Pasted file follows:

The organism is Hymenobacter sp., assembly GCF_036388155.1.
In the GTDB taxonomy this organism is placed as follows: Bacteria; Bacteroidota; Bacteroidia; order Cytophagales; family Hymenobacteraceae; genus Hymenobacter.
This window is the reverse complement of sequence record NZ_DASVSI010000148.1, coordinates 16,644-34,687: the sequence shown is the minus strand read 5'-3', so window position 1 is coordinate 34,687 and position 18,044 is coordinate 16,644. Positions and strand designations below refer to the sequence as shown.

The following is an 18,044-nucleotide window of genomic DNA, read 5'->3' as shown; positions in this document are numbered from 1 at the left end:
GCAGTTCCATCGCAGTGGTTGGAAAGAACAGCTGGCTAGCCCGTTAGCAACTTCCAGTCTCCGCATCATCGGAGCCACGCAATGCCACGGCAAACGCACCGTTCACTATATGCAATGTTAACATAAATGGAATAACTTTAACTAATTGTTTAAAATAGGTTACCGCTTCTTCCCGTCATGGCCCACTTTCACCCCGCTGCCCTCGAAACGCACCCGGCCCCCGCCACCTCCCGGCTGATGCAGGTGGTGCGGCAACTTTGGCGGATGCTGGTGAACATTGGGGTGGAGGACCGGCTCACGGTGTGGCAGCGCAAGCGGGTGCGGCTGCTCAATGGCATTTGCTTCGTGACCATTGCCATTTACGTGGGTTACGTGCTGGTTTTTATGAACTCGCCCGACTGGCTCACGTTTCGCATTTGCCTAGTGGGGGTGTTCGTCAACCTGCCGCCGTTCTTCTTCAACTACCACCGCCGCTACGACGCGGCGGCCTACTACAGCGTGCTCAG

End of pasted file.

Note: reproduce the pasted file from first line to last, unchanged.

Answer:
The organism is Hymenobacter sp., assembly GCF_036388155.1.
In the GTDB taxonomy this organism is placed as follows: Bacteria; Bacteroidota; Bacteroidia; order Cytophagales; family Hymenobacteraceae; genus Hymenobacter.
This window is the reverse complement of sequence record NZ_DASVSI010000148.1, coordinates 16,644-34,687: the sequence shown is the minus strand read 5'-3', so window position 1 is coordinate 34,687 and position 18,044 is coordinate 16,644. Positions and strand designations below refer to the sequence as shown.

The following is an 18,044-nucleotide window of genomic DNA, read 5'->3' as shown; positions in this document are numbered from 1 at the left end:
GCAGTTCCATCGCAGTGGTTGGAAAGAACAGCTGGCTAGCCCGTTAGCAACTTCCAGTCTCCGCATCATCGGAGCCACGCAATGCCACGGCAAACGCACCGTTCACTATATGCAATGTTAACATAAATGGAATAACTTTAACTAATTGTTTAAAATAGGTTACCGCTTCTTCCCGTCATGGCCCACTTTCACCCCGCTGCCCTCGAAACGCACCCGGCCCCCGCCACCTCCCGGCTGATGCAGGTGGTGCGGCAACTTTGGCGGATGCTGGTGAACATTGGGGTGGAGGACCGGCTCACGGTGTGGCAGCGCAAGCGGGTGCGGCTGCTCAATGGCATTTGCTTCGTGACCATTGCCATTTACGTGGGTTACGTGCTGGTTTTTATGAACTCGCCCGACTGGCTCACGTTTCGCATTTGCCTAGTGGGGGTGTTCGTCAACCTGCCGCCGTTCTTCTTCAACTACCACCGCCGCTACGACGCGGCGGCCTACTACAGCGTGCTCAG